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I've been given an Acer Aspire 5552 to fix, I replaced the screen without any problems. The laptop failed to boot into the Windows 7 installation that was on there. The laptop owner requested a fresh windows install so I tried installing Windows 7 from CD, the installation went VERY slowly (each 'step' taking many hours, totalling around 15(!) hours). At the very final installation step the machine just froze for 5+ hours so I decided to give up. I wondered if the CD was damaged so I used a copy of windows XP which I knew to be working correctly. The windows XP installation was also very very slow and hung at some point during installation.

I can boot into a linux live cd no problem, it runs perfectly. My thoughts are that the HDD is damaged and the read/write speed is being affected and causing the Windows installation to go painfully slowly. Please forgive this ignorant 'diagnosis' - i'm far from an IT technician.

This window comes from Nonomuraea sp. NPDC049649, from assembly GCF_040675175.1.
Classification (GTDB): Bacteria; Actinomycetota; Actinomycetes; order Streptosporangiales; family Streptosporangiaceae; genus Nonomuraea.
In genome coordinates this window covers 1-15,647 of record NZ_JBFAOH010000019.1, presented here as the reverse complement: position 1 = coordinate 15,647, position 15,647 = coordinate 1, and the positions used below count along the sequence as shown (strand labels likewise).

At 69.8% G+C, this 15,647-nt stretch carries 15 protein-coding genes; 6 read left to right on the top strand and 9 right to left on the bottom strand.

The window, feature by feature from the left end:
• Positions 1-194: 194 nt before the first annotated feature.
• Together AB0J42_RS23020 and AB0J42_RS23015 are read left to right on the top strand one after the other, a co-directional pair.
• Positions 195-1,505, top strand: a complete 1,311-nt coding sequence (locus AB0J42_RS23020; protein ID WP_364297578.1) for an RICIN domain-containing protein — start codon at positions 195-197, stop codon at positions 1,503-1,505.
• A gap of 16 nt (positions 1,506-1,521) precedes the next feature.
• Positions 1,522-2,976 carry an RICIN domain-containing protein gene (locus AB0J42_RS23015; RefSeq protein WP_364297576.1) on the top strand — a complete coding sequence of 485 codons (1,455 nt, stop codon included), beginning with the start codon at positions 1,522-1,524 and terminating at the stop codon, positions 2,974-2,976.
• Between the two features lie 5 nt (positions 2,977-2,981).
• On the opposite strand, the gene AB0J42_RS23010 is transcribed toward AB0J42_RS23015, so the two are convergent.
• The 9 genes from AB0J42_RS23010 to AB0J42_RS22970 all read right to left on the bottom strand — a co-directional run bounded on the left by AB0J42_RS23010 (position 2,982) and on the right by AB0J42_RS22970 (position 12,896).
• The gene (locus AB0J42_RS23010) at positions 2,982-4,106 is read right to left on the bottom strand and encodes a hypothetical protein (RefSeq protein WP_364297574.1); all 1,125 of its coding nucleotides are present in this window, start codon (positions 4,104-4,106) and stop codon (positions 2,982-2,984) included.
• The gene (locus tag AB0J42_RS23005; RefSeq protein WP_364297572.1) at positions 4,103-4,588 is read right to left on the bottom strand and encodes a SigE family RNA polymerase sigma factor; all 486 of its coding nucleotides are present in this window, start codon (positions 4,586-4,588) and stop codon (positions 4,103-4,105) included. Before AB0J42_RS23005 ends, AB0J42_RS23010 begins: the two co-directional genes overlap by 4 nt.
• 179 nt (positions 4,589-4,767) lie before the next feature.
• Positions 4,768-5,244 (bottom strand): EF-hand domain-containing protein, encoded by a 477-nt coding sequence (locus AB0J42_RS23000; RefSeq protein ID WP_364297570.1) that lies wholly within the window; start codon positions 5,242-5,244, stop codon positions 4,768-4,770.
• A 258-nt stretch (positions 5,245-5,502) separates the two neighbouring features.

Any ideas anyone? What would be the best way to check the condition of the HDD? Or maybe it isn't the HDD at all and I'm completely wrong. Any help appreciated.

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Running diagnostics on the Hard drive and memory would be a good first step. Memory diagnostics should be available from the bios boot memory (F10 or F12 at bootup). Western Digital and Seagate both have downloadable tools that let you boot from a CD to check the drive. When you tested the XP, that indicates the optical drive is probably ok. Also - have you cleared the drive by deleting the previous partition(s)? Could be some weird problem about not enough disk space, but never gets to that point in the install to check? The linux liveCD should let you clear the drive first. Then run disk diagnostics.

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thanks jdh, i'll run some diagnostics and see what happens.. – LBNerdBard Mar 10 '12 at 16:23

With the linux cd you can install (until you reboot) the SMART monitoring tool:

if it doesn't come with it.

However disks often fail without warning, even if the SMART tool output looks OK. You do sometimes get a heads up by running smart, but only 20% of the time or so.

Manuals over here:

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